Sunday, February 25, 2018

It’s hard to get your head around the scope of security breaches. Michelle Post sent me this article to help me explain it to my students.
The cost of a data breach in 2018
58 data records are stolen every second at an average cost of $141 each.
… The 2017 Cost of Data Breach Study from the Ponemon Institute, sponsored by IBM, puts the global average cost at $3.6 million, or $141 per data record. That’s a reduction on the average cost in 2016, but the average size of data breaches has increased. It’s also worth noting that the average cost of a data breach in the United States is much higher at $7.3 million.

Don’t expect complete or even substantial improvement in election security.
Homeland Security's tall order: A hacker-free election
… The agency declared the US election system, which is run by a fragmented group of officials in all 50 states as well as dozens of smaller local governments, to be a part of the nation's "critical infrastructure" in January 2017. The agency doesn't have any legal authority over election officials, but it offers programs to help them keep hackers out of voting machines, voter registration databases and public-facing election websites.
… Manfra told us that, so far, 32 states and 31 local governments have taken part in at least the most basic cybersecurity help offered by Homeland Security, and the agency will have finished 14 deeper assessments by the end of April.

No details in the article.
Martha Stoddard reports that the Nebraska legislature passed LB 757 on a 46-0 vote.
The measure requires any individual or commercial entity holding personal information to implement and maintain security procedures. The same requirement would apply if the information is given to a third party.
If a breach does occur, LB 757 would prohibit credit reporting entities from charging affected consumers to place, temporarily lift or remove security freezes.

Will ‘outrageous’ replace ‘visionary?’ The advantage of a business-like approach to ad purchasing? Or, is the Facebook algorithm changing how politicians communicate?
How Trump Conquered Facebook—Without Russian Ads
.. Like many things at Facebook, the ads auction is a version of something Google built first. As on Google, Facebook has a piece of ad real estate that it’s auctioning off, and potential advertisers submit a piece of ad creative, a targeting spec for their ideal user, and a bid for what they’re willing to pay to obtain a desired response (such as a click, a like, or a comment). Rather than simply reward that ad position to the highest bidder, though, Facebook uses a complex model that considers both the dollar value of each bid as well as how good a piece of clickbait (or view-bait, or comment-bait) the corresponding ad is. If Facebook’s model thinks your ad is 10 times more likely to engage a user than another company’s ad, then your effective bid at auction is considered 10 times higher than a company willing to pay the same dollar amount.

How can you regulate what you can’t accurately measure?
The FCC’s New Broadband Map Paints an Irresponsibly Inaccurate Picture of American Broadband
… Back in 2011 the Obama FCC announced the creation of a $300 million broadband map using the Form 477 data ISPs provide the agency. At the time the map was heralded as a novel way to highlight the coverage gaps and competitive shortcomings of what is pretty clearly a broken US telecom market.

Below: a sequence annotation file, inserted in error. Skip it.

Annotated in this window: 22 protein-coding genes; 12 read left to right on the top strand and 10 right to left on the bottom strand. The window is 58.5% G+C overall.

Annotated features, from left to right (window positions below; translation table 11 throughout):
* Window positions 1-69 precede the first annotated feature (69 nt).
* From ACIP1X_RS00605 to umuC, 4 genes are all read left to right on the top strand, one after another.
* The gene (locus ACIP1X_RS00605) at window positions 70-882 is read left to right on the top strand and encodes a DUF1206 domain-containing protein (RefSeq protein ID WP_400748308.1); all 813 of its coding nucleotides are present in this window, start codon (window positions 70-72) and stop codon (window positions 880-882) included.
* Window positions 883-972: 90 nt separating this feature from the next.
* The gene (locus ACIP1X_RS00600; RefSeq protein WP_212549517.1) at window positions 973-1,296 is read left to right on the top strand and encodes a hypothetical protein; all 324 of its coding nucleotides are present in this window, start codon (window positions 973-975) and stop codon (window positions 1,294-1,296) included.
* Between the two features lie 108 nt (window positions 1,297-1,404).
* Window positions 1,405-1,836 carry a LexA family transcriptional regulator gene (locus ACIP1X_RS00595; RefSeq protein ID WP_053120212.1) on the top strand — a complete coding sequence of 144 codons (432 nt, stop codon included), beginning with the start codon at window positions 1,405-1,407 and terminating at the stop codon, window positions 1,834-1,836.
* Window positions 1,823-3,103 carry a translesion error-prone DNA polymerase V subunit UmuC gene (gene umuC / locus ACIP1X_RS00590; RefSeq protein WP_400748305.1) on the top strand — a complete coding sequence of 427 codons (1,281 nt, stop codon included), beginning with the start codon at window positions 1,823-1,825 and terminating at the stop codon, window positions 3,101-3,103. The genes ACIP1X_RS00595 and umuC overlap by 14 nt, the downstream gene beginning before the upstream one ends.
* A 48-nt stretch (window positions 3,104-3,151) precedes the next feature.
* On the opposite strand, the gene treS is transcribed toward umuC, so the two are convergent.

But users quickly discovered that despite the project’s steep price tag and good intentions, the map itself was almost useless. Before the map was mothballed due to a lack of funding, it spent a few years hallucinating competitors out of whole cloth, over-stating both speed and availability, while failing utterly to mention service pricing whatsoever.
… Fast forward to this week when the Ajit Pai run FCC announced they were relaunching a “new” version of the map as part of Pai’s (already arguably hollow) dedication to closing the digital divide. You can check out the updated map here.
… While the “new” map has received a modest graphical overhaul, all of the problems inherited from its initial iteration remain. Users were quick to highlight on Twitter that the map still dramatically overstates available ISPs (often to a comical degree), inaccurately lists the speeds they can provide, and fails to mention service pricing whatsoever.

Perspective. How companies will use (and abandon) tech.
Customer Experience Revolution Ahead: Gartner
Enterprises have begun overhauling the way they handle customer experiences, suggested Gene Alvarez, managing vice president at Gartner, at the firm's customer experience event in Tokyo earlier this week.
Twenty percent of brands will abandon their mobile apps by 2019, he predicted, choosing consumer messaging apps such as Facebook Messenger and WeChat instead.
By 2020, Alvarez said, we can expect to see the following changes:
  • 25 percent of customer service and support operations will have integrated virtual customer assistant or chatbot technology across engagement channels;
  • 20 percent of large enterprises will have evaluated and adopted augmented, virtual and mixed reality immersive solutions; and
  • 30 percent of all B2B companies will have employed artificial intelligence to augment at least one of their primary sales processes.

I’d like to think we prepare our students to cover their tracks.
Manafort Left an Incriminating Paper Trail Because He Couldn’t Figure Out How to Convert PDFs to Word Files
There are two types of people in this world: those who know how to convert PDFs into Word documents and those who are indicted for money laundering. Former Trump campaign chairman Paul Manafort is the second kind of person.

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